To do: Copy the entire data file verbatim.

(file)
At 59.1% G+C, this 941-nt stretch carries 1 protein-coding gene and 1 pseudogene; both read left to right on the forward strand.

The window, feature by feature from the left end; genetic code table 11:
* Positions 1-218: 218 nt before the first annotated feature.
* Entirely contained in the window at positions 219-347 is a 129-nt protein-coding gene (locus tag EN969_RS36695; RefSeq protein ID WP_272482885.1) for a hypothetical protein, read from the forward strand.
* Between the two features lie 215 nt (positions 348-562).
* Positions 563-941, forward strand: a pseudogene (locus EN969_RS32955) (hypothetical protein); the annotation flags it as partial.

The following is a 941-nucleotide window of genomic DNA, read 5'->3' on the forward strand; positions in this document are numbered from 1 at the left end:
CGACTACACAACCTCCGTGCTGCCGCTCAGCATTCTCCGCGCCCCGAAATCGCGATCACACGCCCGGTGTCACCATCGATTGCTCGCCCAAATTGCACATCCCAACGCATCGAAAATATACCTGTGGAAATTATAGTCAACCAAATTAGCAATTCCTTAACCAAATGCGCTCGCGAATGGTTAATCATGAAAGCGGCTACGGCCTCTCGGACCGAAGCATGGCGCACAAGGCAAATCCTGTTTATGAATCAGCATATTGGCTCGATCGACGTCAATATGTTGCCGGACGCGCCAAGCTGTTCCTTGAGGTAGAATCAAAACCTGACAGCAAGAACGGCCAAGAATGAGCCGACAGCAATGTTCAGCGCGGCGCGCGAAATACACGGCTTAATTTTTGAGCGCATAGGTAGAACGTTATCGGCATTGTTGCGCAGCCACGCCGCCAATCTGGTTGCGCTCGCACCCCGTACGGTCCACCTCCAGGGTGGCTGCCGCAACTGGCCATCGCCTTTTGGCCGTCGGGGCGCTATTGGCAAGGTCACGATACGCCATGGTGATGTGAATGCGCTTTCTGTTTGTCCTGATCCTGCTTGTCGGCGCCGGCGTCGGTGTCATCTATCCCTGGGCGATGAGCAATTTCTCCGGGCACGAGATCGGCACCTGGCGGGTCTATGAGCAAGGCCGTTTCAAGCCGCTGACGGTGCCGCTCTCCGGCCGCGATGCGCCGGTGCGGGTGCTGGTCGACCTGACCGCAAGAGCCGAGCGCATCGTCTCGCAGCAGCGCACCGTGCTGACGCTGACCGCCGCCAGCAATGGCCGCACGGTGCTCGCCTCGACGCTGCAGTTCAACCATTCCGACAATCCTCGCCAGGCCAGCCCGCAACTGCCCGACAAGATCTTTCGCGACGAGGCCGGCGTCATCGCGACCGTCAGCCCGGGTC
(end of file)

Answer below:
At 59.1% G+C, this 941-nt stretch carries 1 protein-coding gene and 1 pseudogene; both read left to right on the forward strand.

The window, feature by feature from the left end; genetic code table 11:
* Positions 1-218: 218 nt before the first annotated feature.
* Entirely contained in the window at positions 219-347 is a 129-nt protein-coding gene (locus tag EN969_RS36695; RefSeq protein ID WP_272482885.1) for a hypothetical protein, read from the forward strand.
* Between the two features lie 215 nt (positions 348-562).
* Positions 563-941, forward strand: a pseudogene (locus EN969_RS32955) (hypothetical protein); the annotation flags it as partial.

The following is a 941-nucleotide window of genomic DNA, read 5'->3' on the forward strand; positions in this document are numbered from 1 at the left end:
CGACTACACAACCTCCGTGCTGCCGCTCAGCATTCTCCGCGCCCCGAAATCGCGATCACACGCCCGGTGTCACCATCGATTGCTCGCCCAAATTGCACATCCCAACGCATCGAAAATATACCTGTGGAAATTATAGTCAACCAAATTAGCAATTCCTTAACCAAATGCGCTCGCGAATGGTTAATCATGAAAGCGGCTACGGCCTCTCGGACCGAAGCATGGCGCACAAGGCAAATCCTGTTTATGAATCAGCATATTGGCTCGATCGACGTCAATATGTTGCCGGACGCGCCAAGCTGTTCCTTGAGGTAGAATCAAAACCTGACAGCAAGAACGGCCAAGAATGAGCCGACAGCAATGTTCAGCGCGGCGCGCGAAATACACGGCTTAATTTTTGAGCGCATAGGTAGAACGTTATCGGCATTGTTGCGCAGCCACGCCGCCAATCTGGTTGCGCTCGCACCCCGTACGGTCCACCTCCAGGGTGGCTGCCGCAACTGGCCATCGCCTTTTGGCCGTCGGGGCGCTATTGGCAAGGTCACGATACGCCATGGTGATGTGAATGCGCTTTCTGTTTGTCCTGATCCTGCTTGTCGGCGCCGGCGTCGGTGTCATCTATCCCTGGGCGATGAGCAATTTCTCCGGGCACGAGATCGGCACCTGGCGGGTCTATGAGCAAGGCCGTTTCAAGCCGCTGACGGTGCCGCTCTCCGGCCGCGATGCGCCGGTGCGGGTGCTGGTCGACCTGACCGCAAGAGCCGAGCGCATCGTCTCGCAGCAGCGCACCGTGCTGACGCTGACCGCCGCCAGCAATGGCCGCACGGTGCTCGCCTCGACGCTGCAGTTCAACCATTCCGACAATCCTCGCCAGGCCAGCCCGCAACTGCCCGACAAGATCTTTCGCGACGAGGCCGGCGTCATCGCGACCGTCAGCCCGGGTC